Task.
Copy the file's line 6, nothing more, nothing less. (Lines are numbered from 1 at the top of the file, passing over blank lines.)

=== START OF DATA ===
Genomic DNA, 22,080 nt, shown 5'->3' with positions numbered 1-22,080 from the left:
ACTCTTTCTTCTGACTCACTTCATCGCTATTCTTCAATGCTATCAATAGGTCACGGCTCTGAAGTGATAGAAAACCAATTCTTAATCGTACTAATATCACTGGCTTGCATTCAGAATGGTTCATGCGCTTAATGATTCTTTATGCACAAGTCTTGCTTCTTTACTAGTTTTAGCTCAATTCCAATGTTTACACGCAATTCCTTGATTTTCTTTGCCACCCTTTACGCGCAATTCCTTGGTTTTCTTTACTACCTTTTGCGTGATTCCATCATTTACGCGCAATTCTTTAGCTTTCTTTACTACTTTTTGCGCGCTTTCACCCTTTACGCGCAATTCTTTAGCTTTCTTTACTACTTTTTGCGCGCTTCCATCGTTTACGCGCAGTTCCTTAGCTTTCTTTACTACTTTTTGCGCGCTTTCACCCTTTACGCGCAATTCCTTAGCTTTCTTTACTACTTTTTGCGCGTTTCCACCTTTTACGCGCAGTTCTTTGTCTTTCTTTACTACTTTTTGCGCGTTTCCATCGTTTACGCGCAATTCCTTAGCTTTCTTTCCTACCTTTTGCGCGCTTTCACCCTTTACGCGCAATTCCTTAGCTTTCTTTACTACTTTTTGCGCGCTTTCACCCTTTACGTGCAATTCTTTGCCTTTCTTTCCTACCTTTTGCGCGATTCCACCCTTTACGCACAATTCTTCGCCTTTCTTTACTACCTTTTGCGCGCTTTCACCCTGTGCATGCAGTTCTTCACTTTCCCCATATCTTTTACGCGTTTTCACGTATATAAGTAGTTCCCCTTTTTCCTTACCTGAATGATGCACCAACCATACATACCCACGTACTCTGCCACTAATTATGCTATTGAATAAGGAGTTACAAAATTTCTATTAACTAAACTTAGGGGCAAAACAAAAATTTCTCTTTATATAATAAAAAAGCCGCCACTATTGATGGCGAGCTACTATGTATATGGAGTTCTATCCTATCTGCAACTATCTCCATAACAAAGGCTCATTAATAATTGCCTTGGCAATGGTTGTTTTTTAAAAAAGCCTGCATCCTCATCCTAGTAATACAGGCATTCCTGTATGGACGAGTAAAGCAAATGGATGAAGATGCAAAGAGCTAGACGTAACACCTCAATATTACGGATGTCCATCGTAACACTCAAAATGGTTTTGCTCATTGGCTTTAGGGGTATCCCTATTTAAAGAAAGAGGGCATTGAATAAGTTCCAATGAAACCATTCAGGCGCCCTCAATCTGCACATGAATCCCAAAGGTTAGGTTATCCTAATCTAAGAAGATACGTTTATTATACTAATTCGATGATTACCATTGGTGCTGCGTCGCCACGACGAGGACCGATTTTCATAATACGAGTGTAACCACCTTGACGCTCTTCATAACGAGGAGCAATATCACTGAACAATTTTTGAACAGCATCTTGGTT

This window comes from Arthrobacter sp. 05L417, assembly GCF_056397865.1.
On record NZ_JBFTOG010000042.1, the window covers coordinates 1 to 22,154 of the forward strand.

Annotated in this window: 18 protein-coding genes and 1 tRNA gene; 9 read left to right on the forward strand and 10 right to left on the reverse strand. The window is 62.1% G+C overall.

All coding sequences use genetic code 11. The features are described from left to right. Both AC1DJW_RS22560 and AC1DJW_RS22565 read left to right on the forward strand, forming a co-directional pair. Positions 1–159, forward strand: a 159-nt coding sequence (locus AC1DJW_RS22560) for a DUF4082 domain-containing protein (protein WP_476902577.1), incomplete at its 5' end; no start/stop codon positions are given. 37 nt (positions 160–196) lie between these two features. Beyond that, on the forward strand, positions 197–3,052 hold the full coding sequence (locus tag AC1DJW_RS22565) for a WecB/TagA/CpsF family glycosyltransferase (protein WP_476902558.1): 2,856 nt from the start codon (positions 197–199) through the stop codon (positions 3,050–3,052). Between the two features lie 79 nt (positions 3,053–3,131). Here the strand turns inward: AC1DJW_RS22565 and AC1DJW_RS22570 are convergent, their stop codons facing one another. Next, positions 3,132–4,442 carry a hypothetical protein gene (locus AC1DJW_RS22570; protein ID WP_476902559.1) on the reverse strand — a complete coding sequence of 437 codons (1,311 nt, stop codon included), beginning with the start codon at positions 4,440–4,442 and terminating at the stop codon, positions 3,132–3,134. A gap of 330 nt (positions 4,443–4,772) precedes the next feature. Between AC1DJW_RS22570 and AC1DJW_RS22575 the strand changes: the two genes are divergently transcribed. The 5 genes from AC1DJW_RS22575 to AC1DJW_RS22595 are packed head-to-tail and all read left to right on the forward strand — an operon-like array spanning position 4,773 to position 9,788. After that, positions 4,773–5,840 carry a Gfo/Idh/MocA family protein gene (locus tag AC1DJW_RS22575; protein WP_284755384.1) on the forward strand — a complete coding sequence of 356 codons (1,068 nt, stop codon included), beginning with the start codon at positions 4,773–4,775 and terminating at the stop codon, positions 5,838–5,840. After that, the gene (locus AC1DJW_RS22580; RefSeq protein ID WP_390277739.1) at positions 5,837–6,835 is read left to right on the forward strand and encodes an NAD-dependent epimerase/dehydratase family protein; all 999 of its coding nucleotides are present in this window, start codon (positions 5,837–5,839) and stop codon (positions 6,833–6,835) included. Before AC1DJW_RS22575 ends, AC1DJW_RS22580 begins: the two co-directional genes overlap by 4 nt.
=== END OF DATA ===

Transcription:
All coding sequences use genetic code 11. The features are described from left to right. Both AC1DJW_RS22560 and AC1DJW_RS22565 read left to right on the forward strand, forming a co-directional pair. Positions 1–159, forward strand: a 159-nt coding sequence (locus AC1DJW_RS22560) for a DUF4082 domain-containing protein (protein WP_476902577.1), incomplete at its 5' end; no start/stop codon positions are given. 37 nt (positions 160–196) lie between these two features. Beyond that, on the forward strand, positions 197–3,052 hold the full coding sequence (locus tag AC1DJW_RS22565) for a WecB/TagA/CpsF family glycosyltransferase (protein WP_476902558.1): 2,856 nt from the start codon (positions 197–199) through the stop codon (positions 3,050–3,052). Between the two features lie 79 nt (positions 3,053–3,131). Here the strand turns inward: AC1DJW_RS22565 and AC1DJW_RS22570 are convergent, their stop codons facing one another. Next, positions 3,132–4,442 carry a hypothetical protein gene (locus AC1DJW_RS22570; protein ID WP_476902559.1) on the reverse strand — a complete coding sequence of 437 codons (1,311 nt, stop codon included), beginning with the start codon at positions 4,440–4,442 and terminating at the stop codon, positions 3,132–3,134. A gap of 330 nt (positions 4,443–4,772) precedes the next feature. Between AC1DJW_RS22570 and AC1DJW_RS22575 the strand changes: the two genes are divergently transcribed. The 5 genes from AC1DJW_RS22575 to AC1DJW_RS22595 are packed head-to-tail and all read left to right on the forward strand — an operon-like array spanning position 4,773 to position 9,788. After that, positions 4,773–5,840 carry a Gfo/Idh/MocA family protein gene (locus tag AC1DJW_RS22575; protein WP_284755384.1) on the forward strand — a complete coding sequence of 356 codons (1,068 nt, stop codon included), beginning with the start codon at positions 4,773–4,775 and terminating at the stop codon, positions 5,838–5,840. After that, the gene (locus AC1DJW_RS22580; RefSeq protein ID WP_390277739.1) at positions 5,837–6,835 is read left to right on the forward strand and encodes an NAD-dependent epimerase/dehydratase family protein; all 999 of its coding nucleotides are present in this window, start codon (positions 5,837–5,839) and stop codon (positions 6,833–6,835) included. Before AC1DJW_RS22575 ends, AC1DJW_RS22580 begins: the two co-directional genes overlap by 4 nt.